Supernatural Fanfiction: Glimpse
current location: Couch
current mood: amused
Category: Gen, Sam, Dean and John
Word Count: 4, 600~
Summary: John figures Dean got the idea from that Dr. Seuss book about eggs and ham. When they tell Dean he’ll be getting a little brother or sister, Dean immediately says, “Oh, let’s call him Sam.”
Author’s Note: Thank you to everyone who left feedback/made recs about my last story – I would have replied to all of you but I’ve just spent the last two weeks pretty much dying of the ‘flu! I'll do better this time around. Your comments were much appreciated and valued. Thank you again.
John Winchester decides not long after Sam’s twelfth birthday, after one too many nights listening to the furtive rustlings and stifled groans from Sam’s bed in shared motel rooms or apartments with paper-thin walls, that somebody better give the boy the birds and bees talk or at least wise him up about appropriate places to jack off.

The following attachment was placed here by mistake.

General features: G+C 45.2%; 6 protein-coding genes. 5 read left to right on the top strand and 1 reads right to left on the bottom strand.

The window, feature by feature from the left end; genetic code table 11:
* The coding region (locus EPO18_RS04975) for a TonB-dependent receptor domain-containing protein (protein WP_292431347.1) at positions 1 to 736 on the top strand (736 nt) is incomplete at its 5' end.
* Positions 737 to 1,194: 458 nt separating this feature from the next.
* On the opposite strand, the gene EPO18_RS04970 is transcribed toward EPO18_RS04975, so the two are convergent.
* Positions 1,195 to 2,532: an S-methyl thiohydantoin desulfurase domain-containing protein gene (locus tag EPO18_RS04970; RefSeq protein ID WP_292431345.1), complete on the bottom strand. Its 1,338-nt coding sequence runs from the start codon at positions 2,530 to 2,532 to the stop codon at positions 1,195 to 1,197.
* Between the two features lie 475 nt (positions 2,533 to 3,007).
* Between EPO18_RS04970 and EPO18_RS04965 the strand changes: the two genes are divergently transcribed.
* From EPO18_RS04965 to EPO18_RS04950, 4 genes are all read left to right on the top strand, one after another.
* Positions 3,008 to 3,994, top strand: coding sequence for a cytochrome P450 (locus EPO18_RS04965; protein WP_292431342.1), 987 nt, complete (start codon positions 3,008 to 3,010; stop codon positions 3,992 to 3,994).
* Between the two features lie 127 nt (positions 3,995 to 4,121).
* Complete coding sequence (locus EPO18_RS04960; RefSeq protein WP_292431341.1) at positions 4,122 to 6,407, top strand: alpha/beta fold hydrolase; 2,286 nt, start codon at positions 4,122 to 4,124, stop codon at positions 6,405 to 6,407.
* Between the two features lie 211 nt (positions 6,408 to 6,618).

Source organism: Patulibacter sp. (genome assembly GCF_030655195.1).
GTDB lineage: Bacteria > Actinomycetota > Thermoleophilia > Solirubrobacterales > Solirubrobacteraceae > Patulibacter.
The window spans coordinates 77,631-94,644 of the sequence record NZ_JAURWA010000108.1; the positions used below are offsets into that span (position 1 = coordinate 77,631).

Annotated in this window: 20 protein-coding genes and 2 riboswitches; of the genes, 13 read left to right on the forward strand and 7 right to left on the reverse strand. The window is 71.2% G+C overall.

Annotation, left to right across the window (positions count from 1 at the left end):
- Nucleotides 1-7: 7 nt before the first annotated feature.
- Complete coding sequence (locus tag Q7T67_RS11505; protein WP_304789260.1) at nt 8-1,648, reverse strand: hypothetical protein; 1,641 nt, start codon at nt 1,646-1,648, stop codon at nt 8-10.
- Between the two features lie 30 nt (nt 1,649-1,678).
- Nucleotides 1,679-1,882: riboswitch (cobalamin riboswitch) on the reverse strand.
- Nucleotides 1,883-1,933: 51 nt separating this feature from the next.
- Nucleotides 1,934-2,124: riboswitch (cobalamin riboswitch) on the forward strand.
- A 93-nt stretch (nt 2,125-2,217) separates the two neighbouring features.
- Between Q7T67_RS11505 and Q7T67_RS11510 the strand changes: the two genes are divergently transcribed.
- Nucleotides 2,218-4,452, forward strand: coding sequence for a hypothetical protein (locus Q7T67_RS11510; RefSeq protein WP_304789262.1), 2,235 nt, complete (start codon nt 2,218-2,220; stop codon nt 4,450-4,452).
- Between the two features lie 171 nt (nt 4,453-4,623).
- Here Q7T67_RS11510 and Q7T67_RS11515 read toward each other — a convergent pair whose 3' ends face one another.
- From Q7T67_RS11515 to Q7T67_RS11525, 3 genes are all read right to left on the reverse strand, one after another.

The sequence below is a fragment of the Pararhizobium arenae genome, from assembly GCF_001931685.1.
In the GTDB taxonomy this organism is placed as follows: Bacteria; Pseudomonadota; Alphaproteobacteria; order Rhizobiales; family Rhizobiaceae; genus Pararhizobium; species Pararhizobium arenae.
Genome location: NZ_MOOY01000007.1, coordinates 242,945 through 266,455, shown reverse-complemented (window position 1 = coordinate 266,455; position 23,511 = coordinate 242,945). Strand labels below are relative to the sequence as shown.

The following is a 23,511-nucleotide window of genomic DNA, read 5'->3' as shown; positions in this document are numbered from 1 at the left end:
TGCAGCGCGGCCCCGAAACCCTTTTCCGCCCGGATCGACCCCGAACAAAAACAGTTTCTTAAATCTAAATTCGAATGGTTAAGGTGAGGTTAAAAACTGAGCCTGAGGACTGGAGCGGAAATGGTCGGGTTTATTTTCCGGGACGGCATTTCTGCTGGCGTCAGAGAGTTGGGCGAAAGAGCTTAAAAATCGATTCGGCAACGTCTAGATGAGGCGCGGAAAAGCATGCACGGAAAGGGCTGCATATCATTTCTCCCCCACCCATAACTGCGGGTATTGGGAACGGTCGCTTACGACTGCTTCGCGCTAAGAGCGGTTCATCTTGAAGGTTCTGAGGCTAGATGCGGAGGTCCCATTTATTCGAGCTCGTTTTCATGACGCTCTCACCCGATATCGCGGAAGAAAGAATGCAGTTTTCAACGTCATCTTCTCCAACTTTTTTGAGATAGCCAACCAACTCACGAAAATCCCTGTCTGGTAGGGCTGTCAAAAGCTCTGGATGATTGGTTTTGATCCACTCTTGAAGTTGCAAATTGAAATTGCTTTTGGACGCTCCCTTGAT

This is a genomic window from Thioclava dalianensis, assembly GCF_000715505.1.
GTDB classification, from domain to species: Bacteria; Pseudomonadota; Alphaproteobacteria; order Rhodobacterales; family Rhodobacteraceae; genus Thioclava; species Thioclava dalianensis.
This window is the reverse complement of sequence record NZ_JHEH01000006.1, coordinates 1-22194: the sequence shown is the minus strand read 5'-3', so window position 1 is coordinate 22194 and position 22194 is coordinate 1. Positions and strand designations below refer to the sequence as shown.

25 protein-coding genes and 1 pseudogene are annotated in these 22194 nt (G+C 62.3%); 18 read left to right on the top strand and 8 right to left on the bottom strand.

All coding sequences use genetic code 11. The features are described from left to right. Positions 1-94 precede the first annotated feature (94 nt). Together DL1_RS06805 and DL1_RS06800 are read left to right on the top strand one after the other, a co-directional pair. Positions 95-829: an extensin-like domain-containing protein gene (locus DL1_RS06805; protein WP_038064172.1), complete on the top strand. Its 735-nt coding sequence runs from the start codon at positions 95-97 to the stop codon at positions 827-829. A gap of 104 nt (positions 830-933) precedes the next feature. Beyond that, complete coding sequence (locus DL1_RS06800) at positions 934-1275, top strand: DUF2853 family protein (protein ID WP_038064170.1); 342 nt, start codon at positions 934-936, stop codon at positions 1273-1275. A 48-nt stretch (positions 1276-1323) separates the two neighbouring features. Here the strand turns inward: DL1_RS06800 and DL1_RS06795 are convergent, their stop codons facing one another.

He follows his usual pattern and delegates the awkward task to Dean with no little sense of relief. His only instruction to his eldest son is to avoid going into any specifics, because Sam is curious enough to give a biology professor a migraine.
John still ends up stumbling upon the tail end of Dean’s attempt at the facts of life talk when he finishes his shift early and returns to the latest in a long line of lousy apartments, feeling weary and stretched thin.
“…so it’s normal?” Sam is asking, in a strained voice.
John freezes in the hallway.
“Yeah,” comes Dean’s curt reply.
“So…you do it too?”
“Well, if you say it’s normal…”
“Okay, yes, I do. All guys do. Just don’t…look, no more than once a day, okay Sam? You don’t want it to fall off. And this conversation is done now.”